To help with this, we are working on an industry-wide standard for reported reasons so that as each of us trains models we can share them and blend the results to get better and better results. This is currently a project with our clients, but we are hoping to expand it to some of the larger social networks who do not yet work with us.

You talk about training a custom AI model for social media platforms. What does it mean and how does it work?

After a platform has had their humans review 50,000 reported conversations the AI model starts to get pretty accurate and can remove about 50% or more of the workload from humans. So, we can take the decisions made and the data the moderators looked at to make their decision and put it through a neural network. In simple terms, a neural network is like a giant switchboard that is modeled after the human brain.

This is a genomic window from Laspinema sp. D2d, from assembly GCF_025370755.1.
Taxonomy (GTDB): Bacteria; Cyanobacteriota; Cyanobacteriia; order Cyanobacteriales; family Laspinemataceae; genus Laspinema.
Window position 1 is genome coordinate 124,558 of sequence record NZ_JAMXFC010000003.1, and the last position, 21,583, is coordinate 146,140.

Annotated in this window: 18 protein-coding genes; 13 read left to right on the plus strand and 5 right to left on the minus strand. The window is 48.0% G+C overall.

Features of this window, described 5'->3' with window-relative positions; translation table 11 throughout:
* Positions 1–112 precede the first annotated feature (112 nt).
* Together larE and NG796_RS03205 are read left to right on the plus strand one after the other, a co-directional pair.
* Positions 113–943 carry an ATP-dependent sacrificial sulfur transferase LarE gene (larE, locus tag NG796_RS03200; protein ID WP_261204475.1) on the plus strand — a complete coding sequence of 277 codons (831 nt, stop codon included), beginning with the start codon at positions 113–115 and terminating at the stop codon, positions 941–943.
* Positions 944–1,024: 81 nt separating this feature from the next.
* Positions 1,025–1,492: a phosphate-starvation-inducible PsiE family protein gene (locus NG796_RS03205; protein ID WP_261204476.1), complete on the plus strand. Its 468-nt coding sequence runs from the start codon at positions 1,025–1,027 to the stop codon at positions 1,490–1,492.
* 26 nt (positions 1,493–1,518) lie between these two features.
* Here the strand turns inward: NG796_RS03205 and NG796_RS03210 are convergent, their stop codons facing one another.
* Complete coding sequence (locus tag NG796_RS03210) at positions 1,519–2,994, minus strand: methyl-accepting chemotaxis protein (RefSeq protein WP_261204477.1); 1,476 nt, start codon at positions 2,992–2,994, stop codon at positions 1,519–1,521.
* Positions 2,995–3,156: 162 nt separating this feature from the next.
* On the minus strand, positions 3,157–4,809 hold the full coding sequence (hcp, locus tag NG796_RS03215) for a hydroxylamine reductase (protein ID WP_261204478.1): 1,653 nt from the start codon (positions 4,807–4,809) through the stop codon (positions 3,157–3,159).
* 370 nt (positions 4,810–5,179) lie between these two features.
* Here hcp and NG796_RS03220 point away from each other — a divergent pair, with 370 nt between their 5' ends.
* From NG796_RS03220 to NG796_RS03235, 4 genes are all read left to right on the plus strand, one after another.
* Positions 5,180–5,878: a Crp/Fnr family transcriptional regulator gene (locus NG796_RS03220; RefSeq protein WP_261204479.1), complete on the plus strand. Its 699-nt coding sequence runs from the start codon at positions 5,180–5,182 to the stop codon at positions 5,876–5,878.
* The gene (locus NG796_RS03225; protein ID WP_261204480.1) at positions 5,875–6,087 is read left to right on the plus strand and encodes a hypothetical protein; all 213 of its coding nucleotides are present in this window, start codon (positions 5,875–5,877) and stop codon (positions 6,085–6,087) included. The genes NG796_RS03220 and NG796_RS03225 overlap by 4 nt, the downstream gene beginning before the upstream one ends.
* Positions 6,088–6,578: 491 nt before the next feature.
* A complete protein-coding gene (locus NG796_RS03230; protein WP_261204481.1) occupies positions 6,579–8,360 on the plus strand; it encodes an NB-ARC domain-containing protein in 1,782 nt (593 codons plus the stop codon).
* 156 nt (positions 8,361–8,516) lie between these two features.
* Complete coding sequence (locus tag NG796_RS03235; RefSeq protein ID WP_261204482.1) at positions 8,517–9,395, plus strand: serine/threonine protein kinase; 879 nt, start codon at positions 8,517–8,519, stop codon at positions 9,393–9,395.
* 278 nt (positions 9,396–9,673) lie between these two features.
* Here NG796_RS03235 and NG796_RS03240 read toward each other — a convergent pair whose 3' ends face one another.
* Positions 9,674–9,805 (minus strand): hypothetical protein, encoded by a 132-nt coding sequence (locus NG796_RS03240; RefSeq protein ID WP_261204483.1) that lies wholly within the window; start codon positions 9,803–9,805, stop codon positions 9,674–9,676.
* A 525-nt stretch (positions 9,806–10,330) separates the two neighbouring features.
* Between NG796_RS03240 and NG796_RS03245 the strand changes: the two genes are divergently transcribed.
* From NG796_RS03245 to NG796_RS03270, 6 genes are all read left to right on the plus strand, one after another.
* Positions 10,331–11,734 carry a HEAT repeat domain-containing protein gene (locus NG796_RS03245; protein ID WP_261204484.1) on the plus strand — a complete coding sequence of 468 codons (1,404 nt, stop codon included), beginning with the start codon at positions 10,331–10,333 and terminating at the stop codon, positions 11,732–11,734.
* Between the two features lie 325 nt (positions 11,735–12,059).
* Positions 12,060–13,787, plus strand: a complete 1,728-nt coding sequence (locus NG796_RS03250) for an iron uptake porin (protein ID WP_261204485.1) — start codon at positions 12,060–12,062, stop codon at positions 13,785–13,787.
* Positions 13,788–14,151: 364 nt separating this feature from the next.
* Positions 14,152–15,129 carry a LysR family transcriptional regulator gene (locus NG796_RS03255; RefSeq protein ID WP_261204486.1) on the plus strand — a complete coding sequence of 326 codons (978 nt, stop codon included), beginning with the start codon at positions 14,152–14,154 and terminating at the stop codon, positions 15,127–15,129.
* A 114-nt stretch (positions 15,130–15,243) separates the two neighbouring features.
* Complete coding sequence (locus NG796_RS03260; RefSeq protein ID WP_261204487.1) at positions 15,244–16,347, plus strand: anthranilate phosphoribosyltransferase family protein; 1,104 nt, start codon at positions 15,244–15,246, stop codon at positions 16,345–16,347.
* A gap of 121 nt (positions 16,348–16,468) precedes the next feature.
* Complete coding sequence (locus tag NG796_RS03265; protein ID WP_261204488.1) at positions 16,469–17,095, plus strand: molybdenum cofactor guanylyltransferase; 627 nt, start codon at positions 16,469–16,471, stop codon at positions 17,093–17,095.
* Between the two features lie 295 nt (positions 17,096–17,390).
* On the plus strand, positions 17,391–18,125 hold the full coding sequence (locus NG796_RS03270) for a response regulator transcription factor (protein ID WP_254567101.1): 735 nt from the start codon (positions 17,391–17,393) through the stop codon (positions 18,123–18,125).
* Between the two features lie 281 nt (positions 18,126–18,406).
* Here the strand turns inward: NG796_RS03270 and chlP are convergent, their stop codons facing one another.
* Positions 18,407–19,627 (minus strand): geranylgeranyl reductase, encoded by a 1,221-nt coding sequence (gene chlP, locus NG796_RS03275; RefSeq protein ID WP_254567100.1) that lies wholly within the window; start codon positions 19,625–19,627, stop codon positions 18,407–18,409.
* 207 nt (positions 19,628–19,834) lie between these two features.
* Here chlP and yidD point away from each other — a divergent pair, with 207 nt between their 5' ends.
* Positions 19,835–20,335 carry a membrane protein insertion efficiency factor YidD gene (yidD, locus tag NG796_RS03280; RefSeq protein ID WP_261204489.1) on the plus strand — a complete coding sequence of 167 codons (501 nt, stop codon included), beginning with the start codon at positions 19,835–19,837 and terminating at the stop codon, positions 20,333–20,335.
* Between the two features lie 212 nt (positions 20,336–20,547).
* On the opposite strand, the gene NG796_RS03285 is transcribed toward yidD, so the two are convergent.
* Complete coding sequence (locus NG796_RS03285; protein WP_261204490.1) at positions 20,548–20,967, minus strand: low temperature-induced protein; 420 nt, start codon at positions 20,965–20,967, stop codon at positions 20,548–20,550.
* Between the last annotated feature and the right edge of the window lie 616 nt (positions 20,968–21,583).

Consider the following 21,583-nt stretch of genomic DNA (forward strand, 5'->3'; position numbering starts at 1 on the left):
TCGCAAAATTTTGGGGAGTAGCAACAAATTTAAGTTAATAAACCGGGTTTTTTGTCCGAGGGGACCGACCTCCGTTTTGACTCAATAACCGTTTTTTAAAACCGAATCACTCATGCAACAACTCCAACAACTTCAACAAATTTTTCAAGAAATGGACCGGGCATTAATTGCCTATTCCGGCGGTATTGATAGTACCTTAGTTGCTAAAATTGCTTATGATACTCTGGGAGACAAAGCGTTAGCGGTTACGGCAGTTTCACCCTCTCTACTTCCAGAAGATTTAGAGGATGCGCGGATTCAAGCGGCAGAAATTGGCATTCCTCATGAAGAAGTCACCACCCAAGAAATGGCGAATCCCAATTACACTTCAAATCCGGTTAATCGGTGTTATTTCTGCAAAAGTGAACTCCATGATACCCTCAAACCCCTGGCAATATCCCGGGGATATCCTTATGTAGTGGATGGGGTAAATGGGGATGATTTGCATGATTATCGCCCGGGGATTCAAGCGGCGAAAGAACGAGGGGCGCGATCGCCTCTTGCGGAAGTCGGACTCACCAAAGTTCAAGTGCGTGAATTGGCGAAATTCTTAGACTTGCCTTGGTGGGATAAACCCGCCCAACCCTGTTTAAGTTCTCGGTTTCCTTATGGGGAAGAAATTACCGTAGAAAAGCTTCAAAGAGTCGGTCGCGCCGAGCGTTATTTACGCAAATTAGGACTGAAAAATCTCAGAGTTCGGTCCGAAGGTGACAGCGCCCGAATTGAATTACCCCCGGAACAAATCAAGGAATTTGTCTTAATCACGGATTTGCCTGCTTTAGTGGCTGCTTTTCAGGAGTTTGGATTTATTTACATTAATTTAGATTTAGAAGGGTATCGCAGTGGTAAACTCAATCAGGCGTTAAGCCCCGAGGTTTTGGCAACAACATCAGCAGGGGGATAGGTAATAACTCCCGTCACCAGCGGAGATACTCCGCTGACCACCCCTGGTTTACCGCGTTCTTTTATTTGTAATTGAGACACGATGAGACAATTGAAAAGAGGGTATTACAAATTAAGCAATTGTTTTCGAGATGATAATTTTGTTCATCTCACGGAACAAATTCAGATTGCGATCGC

After a lot of expensive computer time, it learns and begins to predict the right thing. It’s like teaching someone to identify counterfeit money – give them enough examples of real money and enough examples of fake money and eventually they will learn to spot the difference. It’s the same with computers – if you provide enough examples of the conditions that are true when a user is actioned and the conditions when no action is taken it can predict the ones that are normally true.

Social media giants like Twitter, Facebook and Youtube are already keen on expanding their efforts to protect their users, including anti-abuse filters, safe search, banning individuals with abusive behaviors and stopping banned users from creating new accounts. What is your take on the current content moderation model used by these websites?

The problem is so big that we need everyone working on it. I know many of these folks personally and I highly admire the work they are doing.

Fake news, or hoax news, is another big problem on the social networks right now. Interestingly, YouTube recently vowed to recommend fewer conspiracy theory videos. What is your take on this?